A new €40m data centre dedicated to the public sector is set for construction in Co Kildare.
A tender for construction of the new centre, which is projected to be 5,474 square metres in size, has been released by the Office of Public Works, which plans to build the new facility at Backweston Campus in Celbridge.
The multi-million euro project is slated to last three-and-a-half years, with a maximum of five bidders permitted.
A data centre is a building or group of buildings used to house computer systems and other technological components, such as telecommunications and mass storage systems.
In 2018 there were 46 such systems housed in Ireland, with the largest network to be found southwest of Dublin, where tech giants Amazon and Microsoft have previously set up their own facilities.
The new data centre is slated for completion in two phases which would see the construction of two data halls, the second of which would begin after the initial phase has gone live.
Given phase two would therefore be carried out in a live building, “a significant risk to health and safety” would have to be mitigated, according to the tender.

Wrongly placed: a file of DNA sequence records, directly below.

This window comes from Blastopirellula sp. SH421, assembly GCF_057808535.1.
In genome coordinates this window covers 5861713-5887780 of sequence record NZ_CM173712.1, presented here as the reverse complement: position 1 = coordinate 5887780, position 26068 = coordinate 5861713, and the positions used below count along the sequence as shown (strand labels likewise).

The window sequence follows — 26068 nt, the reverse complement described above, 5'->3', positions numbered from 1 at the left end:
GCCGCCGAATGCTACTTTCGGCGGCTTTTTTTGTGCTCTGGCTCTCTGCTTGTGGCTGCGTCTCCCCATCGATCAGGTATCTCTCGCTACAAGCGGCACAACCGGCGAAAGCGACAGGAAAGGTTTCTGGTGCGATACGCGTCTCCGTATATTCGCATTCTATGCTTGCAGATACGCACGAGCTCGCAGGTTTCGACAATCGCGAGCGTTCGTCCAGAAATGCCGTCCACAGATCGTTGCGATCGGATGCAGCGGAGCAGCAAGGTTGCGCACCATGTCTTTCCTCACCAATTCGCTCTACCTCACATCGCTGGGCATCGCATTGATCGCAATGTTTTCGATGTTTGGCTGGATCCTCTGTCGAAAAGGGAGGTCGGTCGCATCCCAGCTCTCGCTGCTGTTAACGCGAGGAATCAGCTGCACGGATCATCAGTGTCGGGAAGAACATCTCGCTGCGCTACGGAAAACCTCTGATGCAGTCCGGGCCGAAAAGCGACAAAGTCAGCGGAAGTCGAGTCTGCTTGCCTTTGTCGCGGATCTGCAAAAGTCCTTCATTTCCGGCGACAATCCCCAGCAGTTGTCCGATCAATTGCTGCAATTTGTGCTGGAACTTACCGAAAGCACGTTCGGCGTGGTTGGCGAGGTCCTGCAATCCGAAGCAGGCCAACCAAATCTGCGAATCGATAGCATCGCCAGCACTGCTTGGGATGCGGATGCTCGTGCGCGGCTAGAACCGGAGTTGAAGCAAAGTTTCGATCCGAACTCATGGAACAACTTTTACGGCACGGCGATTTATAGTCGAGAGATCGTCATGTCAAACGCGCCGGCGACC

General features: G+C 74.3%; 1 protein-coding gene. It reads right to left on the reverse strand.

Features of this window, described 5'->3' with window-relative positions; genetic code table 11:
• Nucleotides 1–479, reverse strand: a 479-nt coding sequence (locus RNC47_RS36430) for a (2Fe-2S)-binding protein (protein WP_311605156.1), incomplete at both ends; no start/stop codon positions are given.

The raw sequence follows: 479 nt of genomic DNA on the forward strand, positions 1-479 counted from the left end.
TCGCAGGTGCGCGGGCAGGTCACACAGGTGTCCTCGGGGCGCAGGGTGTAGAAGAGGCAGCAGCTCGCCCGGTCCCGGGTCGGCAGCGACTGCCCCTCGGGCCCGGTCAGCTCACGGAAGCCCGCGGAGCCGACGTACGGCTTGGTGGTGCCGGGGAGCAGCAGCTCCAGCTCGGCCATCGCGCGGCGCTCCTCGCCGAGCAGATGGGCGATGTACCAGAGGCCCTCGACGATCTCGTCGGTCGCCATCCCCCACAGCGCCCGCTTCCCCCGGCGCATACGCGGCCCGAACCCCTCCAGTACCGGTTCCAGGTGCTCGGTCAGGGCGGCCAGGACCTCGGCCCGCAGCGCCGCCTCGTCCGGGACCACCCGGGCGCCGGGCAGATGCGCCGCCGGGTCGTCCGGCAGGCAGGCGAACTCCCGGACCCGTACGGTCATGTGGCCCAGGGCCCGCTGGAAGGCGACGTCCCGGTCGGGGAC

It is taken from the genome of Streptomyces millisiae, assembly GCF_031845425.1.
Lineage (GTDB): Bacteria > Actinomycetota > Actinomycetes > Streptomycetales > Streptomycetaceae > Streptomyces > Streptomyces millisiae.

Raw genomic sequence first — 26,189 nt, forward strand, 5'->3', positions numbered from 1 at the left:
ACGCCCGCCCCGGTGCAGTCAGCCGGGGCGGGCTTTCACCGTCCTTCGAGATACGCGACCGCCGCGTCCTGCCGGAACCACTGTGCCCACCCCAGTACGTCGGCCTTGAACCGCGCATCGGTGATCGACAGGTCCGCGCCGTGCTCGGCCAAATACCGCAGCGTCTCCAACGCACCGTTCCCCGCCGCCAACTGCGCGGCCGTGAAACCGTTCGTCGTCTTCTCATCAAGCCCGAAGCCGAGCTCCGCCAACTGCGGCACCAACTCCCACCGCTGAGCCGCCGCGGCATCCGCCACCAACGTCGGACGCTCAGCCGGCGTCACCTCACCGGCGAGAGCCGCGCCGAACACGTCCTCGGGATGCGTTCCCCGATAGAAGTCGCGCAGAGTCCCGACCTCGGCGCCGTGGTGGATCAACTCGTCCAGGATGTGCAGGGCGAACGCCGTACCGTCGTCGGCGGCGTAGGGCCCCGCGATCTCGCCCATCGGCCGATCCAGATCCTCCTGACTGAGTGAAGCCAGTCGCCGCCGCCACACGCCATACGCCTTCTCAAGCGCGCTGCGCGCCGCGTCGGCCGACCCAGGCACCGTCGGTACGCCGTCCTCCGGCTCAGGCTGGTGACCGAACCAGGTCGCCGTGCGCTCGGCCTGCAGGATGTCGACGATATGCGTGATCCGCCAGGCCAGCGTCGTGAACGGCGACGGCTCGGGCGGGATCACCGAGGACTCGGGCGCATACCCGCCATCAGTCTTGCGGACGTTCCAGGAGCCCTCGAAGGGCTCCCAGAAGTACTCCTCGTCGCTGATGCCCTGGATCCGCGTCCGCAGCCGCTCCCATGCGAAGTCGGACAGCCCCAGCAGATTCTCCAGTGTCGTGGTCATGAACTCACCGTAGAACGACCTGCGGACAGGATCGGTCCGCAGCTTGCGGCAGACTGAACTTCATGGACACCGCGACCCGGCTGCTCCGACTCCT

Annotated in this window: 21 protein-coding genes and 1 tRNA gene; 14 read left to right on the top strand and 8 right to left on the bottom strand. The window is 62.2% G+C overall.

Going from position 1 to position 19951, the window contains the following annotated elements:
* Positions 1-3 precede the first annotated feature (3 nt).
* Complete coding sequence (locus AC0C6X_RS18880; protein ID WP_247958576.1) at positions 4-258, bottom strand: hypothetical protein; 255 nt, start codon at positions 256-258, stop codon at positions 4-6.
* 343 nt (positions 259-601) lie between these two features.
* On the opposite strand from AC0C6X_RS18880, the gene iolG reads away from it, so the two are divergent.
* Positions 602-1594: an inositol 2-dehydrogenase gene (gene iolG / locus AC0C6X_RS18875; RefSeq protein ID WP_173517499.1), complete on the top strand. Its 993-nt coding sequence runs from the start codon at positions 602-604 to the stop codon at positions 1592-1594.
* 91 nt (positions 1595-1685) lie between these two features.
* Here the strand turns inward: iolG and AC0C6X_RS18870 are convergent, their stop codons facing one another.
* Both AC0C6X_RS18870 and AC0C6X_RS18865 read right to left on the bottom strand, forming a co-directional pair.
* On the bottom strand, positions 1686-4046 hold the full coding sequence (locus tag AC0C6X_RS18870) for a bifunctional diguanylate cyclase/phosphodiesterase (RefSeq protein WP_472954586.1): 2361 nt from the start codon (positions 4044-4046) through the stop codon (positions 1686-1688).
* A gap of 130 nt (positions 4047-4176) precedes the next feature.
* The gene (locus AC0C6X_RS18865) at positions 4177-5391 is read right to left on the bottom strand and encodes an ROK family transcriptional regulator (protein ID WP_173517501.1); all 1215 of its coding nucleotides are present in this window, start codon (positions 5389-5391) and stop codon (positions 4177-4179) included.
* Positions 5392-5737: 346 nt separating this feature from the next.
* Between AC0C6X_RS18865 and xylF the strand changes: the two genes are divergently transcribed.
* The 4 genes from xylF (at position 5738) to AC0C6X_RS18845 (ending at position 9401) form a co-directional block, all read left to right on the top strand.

The Backweston campus was first developed at the start of the last decade and is one of the largest construction projects ever undertaken by the OPW.
The location already accommodates laboratory facilities for the Department of Agriculture and the Marine, together with the State Laboratory.
Construction of the new data centre would be expected to run in tandem with that of the new proposed Forensic Science Laboratory, which is also slated for completion on the Backweston campus.
The OPW was not available for comment regarding the tender, which was first mooted in August of 2018, with a then guide price of €30m.
The reason for the now inflated budget for the project is unknown.
At that time the OPW had flagged Ireland’s planning system as being one of the main risks regarding the completion of the project.
That system came in for heavy criticism after a planned €850m data centre by Apple in Athenry, Co Galway, was eventually scrapped after receiving a number of objections from residents.
Each objection received can be expected to delay a project for between four and six months.
Last April, permission was finally granted for construction of the aborted project by the Supreme Court.
The decision, which was taken by An Bord Pleanála and the State, was unusual given that the project will not be actioned, but is seen as an important precedent for similar future projects.
The prospective Backweston data centre would be subject to the same appeals process which downed the Apple project.
Plans have been put in place by the Government to fast track planning decisions for such projects by giving them Strategic Infrastructure Development (SID) status.